Orthographic note: The spellings are those provided by the students. The student presentations are done under the constructivist theory of education where knowledge is jointly built. The spellings and the spelling variants provide discussion points. There is no intent that these spellings are in any way to be construed as official spellings. At the same time, there is no effort in class to force a student to change their spelling system. Through this open and accepting approach, this author has learned that spelling systems can be idiosyncratic and local to a motu, clan, family, or individual. Bearing in mind the ethnographic underpinnings of the course, the spelling systems presented are taken at face value. To go up to the board and repeatedly "correct" the spellings provided would discourage students from attempting to share what they know for fear of being embarrassed. As seen in the images of the board below, the spellings herein conform to that provided by the students.
RS gave a presentation on the tepwanu masks of Chuuk. These masks are not worn, but rather are put on posts around a home or village. The masks protect the home or village. Translating the nature of the threat is not fully possible, the closest translations might be "evil spirits" or "malevolent ghosts." These masks work beyond Chuuk. Students from Chuuk had become concerned about ghosts in the library at night. A donation of a tepwanu was arranged and the mask was put on display in the library. The library is now traditionally protected.
Wilson brought in a pisinyela coconut cup.
Pernes displayed the ubiquitous Pohnpeian kiam.
Greda from Faichuuk, presented the Chuukese love stick, the nipwepweiaa. No longer in use, in days of yore young men would make their own love stick and openly display the stick by day so women could come to know his love stick pattern. That night, he would stick the nipwepweiaa through the wall of her thatch hut and snag her hair. She could feel the stick and know what boy was on the other end. If she wanted to meet that boy, she could pull on the stick to let the boy know he can come in. Otherwise she pushed the stick back through the wall to indicate that she was not interested.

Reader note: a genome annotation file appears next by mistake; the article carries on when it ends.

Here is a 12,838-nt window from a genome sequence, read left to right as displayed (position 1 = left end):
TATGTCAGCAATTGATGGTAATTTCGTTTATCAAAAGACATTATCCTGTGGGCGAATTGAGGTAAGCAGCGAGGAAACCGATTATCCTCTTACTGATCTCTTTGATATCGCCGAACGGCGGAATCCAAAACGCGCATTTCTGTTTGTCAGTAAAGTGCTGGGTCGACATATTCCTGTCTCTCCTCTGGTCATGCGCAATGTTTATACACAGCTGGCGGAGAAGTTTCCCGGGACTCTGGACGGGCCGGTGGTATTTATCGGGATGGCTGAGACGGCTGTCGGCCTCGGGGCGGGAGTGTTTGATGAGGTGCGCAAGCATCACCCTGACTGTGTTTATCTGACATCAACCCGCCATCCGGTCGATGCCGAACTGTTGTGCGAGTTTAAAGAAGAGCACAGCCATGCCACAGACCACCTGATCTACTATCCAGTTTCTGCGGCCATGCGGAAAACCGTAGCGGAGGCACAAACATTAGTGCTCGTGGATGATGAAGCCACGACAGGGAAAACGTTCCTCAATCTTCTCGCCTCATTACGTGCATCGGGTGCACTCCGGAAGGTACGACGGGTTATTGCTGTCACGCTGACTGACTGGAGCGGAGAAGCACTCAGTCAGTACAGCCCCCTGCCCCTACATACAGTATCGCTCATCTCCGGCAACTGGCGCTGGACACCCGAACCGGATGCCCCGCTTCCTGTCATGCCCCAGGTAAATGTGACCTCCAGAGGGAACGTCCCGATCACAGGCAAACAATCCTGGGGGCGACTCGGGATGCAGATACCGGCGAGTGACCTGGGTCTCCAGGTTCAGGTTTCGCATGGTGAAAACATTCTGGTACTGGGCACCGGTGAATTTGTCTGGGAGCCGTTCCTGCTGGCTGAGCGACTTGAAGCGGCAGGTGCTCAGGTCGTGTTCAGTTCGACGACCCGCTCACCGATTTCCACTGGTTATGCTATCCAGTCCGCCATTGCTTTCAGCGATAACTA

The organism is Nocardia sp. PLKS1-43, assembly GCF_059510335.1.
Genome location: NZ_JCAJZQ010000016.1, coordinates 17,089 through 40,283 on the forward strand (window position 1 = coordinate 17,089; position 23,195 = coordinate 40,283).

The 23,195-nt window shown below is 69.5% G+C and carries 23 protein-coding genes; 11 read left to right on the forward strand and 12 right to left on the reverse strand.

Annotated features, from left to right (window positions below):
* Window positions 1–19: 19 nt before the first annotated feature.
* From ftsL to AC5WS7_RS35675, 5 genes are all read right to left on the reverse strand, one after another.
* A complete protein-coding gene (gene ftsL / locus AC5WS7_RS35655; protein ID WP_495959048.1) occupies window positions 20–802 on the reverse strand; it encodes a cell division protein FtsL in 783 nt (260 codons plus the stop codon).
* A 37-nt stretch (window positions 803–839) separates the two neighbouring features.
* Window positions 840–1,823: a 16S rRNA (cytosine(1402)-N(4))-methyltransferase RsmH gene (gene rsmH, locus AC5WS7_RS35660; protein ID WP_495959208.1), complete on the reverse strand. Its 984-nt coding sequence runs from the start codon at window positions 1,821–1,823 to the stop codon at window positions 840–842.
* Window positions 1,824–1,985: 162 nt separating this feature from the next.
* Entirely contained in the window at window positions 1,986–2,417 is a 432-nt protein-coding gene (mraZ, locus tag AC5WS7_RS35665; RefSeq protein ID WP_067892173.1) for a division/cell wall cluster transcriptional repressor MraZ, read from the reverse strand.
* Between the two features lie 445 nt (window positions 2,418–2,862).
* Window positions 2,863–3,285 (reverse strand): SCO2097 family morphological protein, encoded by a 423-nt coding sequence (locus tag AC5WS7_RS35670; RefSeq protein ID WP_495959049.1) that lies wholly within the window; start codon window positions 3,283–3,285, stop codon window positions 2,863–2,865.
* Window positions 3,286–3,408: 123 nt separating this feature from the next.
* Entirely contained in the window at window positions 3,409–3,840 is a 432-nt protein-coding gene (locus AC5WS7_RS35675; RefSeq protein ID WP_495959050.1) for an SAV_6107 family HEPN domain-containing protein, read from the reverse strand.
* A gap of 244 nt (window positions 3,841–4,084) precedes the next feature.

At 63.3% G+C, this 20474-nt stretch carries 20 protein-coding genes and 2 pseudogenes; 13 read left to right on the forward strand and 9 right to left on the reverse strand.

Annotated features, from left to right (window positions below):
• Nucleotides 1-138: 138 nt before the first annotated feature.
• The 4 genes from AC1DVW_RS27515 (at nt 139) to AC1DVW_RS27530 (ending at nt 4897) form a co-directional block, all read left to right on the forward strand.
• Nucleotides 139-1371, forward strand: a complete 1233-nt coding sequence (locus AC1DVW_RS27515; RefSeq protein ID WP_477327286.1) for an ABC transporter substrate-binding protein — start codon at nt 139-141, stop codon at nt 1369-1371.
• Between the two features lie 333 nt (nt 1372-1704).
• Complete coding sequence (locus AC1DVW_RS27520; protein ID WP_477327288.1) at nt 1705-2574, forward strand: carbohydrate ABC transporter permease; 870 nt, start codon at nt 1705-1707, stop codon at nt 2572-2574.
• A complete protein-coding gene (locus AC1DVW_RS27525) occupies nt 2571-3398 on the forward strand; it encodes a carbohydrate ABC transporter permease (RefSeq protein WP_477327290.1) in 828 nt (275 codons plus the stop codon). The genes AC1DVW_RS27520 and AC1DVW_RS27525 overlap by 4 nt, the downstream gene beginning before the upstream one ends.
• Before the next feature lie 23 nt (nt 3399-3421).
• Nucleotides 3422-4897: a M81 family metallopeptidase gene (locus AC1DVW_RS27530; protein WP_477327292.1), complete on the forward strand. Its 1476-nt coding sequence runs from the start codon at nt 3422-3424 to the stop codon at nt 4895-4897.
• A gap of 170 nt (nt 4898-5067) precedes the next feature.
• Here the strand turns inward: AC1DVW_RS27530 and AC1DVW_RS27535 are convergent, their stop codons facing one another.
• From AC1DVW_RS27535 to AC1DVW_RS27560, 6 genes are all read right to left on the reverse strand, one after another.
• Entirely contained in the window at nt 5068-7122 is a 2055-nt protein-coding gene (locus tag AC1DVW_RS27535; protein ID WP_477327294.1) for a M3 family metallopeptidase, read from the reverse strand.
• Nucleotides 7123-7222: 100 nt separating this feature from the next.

With the advent of cement walled homes, this world has been completely lost and now the nipwepweiaa is a trinket sold only to tourists. This is but a small part of what is a huge sea change in dating and mate finding practices in Micronesia. Young people who can afford cell phones now text message each other to set up a secret rendevous.
In the fall of 2005 Jayvina also presented the Chuukese love stick. Jayvina referred to the stick as a fenai and noted that open display did not occur. This may be a dialectical and regional practice differences in the lagoon. Jayvina also noted that the girl would slip out, rather than the boy coming in. This makes more sense given the mortal danger of being caught in the girl's home.
Note the spelling variation on the paper from that presented on the board. The stick is made from the Pemphis acidula tree (Eengi), a wood known for its strength. The need for strength and the shape suggests that in a pinch the love stick could be used defensively if a paramour was caught by angry brothers.
Aireen Lebehn presented a Mwoakillese traditional skirt called a dor. Discussion in the class included whether anything was worn under the dor in traditional times. Whether there was an underskirt for the dor was not known to Aireen.
The dor is made from pandanus leaves and coconut fiber.
The Yapese ong is made from four plants. Cassandra brought in this ong.
The lower skirt (bangan) consists of colored, dried hibiscus inner bark and dried banana leaves. The banana leaves are carefully "shredded" and dried.